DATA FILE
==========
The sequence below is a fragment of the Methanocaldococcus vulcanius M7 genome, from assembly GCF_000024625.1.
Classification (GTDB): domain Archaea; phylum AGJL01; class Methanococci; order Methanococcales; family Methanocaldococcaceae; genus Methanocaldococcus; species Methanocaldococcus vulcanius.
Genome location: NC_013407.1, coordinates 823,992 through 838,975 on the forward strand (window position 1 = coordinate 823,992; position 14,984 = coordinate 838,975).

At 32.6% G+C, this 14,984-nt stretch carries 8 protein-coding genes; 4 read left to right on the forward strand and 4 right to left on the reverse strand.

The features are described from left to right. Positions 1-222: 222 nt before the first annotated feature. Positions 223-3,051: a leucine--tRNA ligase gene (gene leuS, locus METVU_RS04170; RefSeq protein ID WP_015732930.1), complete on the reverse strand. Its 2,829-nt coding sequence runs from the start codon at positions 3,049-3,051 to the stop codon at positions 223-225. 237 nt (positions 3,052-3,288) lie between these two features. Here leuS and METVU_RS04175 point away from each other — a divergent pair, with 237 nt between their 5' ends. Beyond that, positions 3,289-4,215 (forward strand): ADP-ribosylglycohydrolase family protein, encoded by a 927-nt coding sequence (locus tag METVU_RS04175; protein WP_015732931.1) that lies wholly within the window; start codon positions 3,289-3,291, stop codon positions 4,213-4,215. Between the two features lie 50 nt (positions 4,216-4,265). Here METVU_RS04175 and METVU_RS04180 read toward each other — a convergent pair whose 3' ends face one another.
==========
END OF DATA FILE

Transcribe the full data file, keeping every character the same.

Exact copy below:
The sequence below is a fragment of the Methanocaldococcus vulcanius M7 genome, from assembly GCF_000024625.1.
Classification (GTDB): domain Archaea; phylum AGJL01; class Methanococci; order Methanococcales; family Methanocaldococcaceae; genus Methanocaldococcus; species Methanocaldococcus vulcanius.
Genome location: NC_013407.1, coordinates 823,992 through 838,975 on the forward strand (window position 1 = coordinate 823,992; position 14,984 = coordinate 838,975).

At 32.6% G+C, this 14,984-nt stretch carries 8 protein-coding genes; 4 read left to right on the forward strand and 4 right to left on the reverse strand.

The features are described from left to right. Positions 1-222: 222 nt before the first annotated feature. Positions 223-3,051: a leucine--tRNA ligase gene (gene leuS, locus METVU_RS04170; RefSeq protein ID WP_015732930.1), complete on the reverse strand. Its 2,829-nt coding sequence runs from the start codon at positions 3,049-3,051 to the stop codon at positions 223-225. 237 nt (positions 3,052-3,288) lie between these two features. Here leuS and METVU_RS04175 point away from each other — a divergent pair, with 237 nt between their 5' ends. Beyond that, positions 3,289-4,215 (forward strand): ADP-ribosylglycohydrolase family protein, encoded by a 927-nt coding sequence (locus tag METVU_RS04175; protein WP_015732931.1) that lies wholly within the window; start codon positions 3,289-3,291, stop codon positions 4,213-4,215. Between the two features lie 50 nt (positions 4,216-4,265). Here METVU_RS04175 and METVU_RS04180 read toward each other — a convergent pair whose 3' ends face one another.